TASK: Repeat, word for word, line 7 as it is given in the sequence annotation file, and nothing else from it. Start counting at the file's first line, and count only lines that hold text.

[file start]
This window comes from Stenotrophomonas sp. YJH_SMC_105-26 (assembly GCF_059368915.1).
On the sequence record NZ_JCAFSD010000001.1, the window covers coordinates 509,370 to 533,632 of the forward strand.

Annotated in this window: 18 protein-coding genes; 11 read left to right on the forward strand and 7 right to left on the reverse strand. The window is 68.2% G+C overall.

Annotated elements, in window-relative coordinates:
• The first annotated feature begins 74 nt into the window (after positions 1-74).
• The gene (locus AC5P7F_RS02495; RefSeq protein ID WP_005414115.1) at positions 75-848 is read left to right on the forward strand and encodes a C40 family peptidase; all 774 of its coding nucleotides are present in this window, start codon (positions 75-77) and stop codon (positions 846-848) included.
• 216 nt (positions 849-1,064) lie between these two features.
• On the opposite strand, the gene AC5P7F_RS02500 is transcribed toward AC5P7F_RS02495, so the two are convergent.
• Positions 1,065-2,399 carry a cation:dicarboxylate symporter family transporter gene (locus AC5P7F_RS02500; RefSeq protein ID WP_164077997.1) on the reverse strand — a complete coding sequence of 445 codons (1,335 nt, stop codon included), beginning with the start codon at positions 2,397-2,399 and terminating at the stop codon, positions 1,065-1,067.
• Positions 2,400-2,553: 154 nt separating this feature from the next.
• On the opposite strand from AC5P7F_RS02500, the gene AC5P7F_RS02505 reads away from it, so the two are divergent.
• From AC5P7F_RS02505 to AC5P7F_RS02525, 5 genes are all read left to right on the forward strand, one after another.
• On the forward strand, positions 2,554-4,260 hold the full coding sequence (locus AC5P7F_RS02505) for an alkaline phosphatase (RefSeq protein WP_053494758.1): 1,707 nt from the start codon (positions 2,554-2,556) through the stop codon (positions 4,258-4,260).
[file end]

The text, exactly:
• 216 nt (positions 849-1,064) lie between these two features.